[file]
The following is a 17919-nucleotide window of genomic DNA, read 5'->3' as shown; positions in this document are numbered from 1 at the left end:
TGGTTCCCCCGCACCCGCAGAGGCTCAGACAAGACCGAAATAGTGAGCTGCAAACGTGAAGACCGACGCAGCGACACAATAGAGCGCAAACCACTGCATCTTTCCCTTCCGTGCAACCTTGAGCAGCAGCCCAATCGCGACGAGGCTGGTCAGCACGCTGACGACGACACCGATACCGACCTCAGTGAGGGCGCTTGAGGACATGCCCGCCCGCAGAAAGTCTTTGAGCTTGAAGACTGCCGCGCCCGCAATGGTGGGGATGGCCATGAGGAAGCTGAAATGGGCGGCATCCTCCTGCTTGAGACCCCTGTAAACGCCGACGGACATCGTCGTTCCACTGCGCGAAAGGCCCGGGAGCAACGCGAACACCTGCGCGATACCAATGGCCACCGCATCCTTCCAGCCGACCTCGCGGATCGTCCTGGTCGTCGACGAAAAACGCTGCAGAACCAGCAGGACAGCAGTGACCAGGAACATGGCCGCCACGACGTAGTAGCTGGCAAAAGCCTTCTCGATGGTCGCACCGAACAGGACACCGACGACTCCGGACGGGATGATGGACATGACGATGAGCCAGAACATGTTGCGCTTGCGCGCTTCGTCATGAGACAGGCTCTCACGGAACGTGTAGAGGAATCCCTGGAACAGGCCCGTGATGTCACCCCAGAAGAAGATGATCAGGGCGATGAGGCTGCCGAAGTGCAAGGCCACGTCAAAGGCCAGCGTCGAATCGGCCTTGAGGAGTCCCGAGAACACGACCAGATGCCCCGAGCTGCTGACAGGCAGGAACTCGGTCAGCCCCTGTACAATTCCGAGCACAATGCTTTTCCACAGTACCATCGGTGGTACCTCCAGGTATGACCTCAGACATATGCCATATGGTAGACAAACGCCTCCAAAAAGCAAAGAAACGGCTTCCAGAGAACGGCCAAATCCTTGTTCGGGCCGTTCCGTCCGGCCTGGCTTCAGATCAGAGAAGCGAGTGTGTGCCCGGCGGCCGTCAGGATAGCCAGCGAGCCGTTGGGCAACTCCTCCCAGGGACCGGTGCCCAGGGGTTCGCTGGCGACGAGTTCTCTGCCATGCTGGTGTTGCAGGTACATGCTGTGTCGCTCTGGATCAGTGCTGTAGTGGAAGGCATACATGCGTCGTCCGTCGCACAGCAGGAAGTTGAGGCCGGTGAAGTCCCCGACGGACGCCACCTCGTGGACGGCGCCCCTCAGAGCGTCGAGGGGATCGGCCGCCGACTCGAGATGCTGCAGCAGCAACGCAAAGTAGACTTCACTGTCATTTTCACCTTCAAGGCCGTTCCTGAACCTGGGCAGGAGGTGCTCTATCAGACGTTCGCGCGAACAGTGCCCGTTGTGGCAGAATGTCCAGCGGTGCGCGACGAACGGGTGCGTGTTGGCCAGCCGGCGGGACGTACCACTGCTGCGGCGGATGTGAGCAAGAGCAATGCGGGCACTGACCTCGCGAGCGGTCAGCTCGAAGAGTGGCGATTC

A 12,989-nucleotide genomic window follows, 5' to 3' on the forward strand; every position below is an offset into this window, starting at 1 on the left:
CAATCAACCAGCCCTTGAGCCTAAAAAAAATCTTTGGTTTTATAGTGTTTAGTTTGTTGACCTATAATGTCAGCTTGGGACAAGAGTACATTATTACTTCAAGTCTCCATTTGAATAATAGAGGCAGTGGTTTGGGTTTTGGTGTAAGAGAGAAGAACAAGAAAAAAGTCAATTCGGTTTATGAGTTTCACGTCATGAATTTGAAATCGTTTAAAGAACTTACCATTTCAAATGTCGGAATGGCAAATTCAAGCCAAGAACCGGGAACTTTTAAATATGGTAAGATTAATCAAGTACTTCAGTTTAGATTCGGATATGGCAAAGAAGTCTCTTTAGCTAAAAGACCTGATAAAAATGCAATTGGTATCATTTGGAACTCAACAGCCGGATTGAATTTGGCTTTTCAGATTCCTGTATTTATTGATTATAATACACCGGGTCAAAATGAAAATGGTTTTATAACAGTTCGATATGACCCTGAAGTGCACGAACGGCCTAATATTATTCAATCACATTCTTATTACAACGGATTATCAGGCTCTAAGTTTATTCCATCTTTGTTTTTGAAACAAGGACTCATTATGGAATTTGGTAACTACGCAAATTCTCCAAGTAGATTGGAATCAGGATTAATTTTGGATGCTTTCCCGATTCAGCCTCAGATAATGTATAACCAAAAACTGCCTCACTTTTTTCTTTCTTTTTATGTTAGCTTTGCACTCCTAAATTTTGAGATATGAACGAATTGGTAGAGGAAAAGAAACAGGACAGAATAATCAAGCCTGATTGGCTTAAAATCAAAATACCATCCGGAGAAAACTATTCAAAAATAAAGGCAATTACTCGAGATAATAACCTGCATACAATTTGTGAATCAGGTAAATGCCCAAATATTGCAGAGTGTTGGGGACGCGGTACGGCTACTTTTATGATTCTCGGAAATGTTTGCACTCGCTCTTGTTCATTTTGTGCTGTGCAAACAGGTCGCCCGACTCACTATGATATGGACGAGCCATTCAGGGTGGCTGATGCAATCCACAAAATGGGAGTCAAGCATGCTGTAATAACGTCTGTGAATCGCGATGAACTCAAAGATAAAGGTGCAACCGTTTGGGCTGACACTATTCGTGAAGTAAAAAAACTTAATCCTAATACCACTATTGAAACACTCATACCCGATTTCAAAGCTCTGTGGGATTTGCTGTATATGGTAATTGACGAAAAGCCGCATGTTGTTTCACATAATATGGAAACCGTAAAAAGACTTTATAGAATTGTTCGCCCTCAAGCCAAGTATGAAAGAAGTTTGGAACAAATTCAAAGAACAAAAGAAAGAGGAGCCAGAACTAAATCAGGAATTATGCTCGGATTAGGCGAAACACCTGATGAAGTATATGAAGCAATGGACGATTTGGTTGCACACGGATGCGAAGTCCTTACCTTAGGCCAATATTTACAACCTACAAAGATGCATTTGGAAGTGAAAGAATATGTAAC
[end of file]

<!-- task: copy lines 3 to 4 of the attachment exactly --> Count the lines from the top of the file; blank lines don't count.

A 12,989-nucleotide genomic window follows, 5' to 3' on the forward strand; every position below is an offset into this window, starting at 1 on the left:
CAATCAACCAGCCCTTGAGCCTAAAAAAAATCTTTGGTTTTATAGTGTTTAGTTTGTTGACCTATAATGTCAGCTTGGGACAAGAGTACATTATTACTTCAAGTCTCCATTTGAATAATAGAGGCAGTGGTTTGGGTTTTGGTGTAAGAGAGAAGAACAAGAAAAAAGTCAATTCGGTTTATGAGTTTCACGTCATGAATTTGAAATCGTTTAAAGAACTTACCATTTCAAATGTCGGAATGGCAAATTCAAGCCAAGAACCGGGAACTTTTAAATATGGTAAGATTAATCAAGTACTTCAGTTTAGATTCGGATATGGCAAAGAAGTCTCTTTAGCTAAAAGACCTGATAAAAATGCAATTGGTATCATTTGGAACTCAACAGCCGGATTGAATTTGGCTTTTCAGATTCCTGTATTTATTGATTATAATACACCGGGTCAAAATGAAAATGGTTTTATAACAGTTCGATATGACCCTGAAGTGCACGAACGGCCTAATATTATTCAATCACATTCTTATTACAACGGATTATCAGGCTCTAAGTTTATTCCATCTTTGTTTTTGAAACAAGGACTCATTATGGAATTTGGTAACTACGCAAATTCTCCAAGTAGATTGGAATCAGGATTAATTTTGGATGCTTTCCCGATTCAGCCTCAGATAATGTATAACCAAAAACTGCCTCACTTTTTTCTTTCTTTTTATGTTAGCTTTGCACTCCTAAATTTTGAGATATGAACGAATTGGTAGAGGAAAAGAAACAGGACAGAATAATCAAGCCTGATTGGCTTAAAATCAAAATACCATCCGGAGAAAACTATTCAAAAATAAAGGCAATTACTCGAGATAATAACCTGCATACAATTTGTGAATCAGGTAAATGCCCAAATATTGCAGAGTGTTGGGGACGCGGTACGGCTACTTTTATGATTCTCGGAAATGTTTGCACTCGCTCTTGTTCATTTTGTGCTGTGCAAACAGGTCGCCCGACTCACTATGATATGGACGAGCCATTCAGGGTGGCTGATGCAATCCACAAAATGGGAGTCAAGCATGCTGTAATAACGTCTGTGAATCGCGATGAACTCAAAGATAAAGGTGCAACCGTTTGGGCTGACACTATTCGTGAAGTAAAAAAACTTAATCCTAATACCACTATTGAAACACTCATACCCGATTTCAAAGCTCTGTGGGATTTGCTGTATATGGTAATTGACGAAAAGCCGCATGTTGTTTCACATAATATGGAAACCGTAAAAAGACTTTATAGAATTGTTCGCCCTCAAGCCAAGTATGAAAGAAGTTTGGAACAAATTCAAAGAACAAAAGAAAGAGGAGCCAGAACTAAATCAGGAATTATGCTCGGATTAGGCGAAACACCTGATGAAGTATATGAAGCAATGGACGATTTGGTTGCACACGGATGCGAAGTCCTTACCTTAGGCCAATATTTACAACCTACAAAGATGCATTTGGAAGTGAAAGAATATGTAAC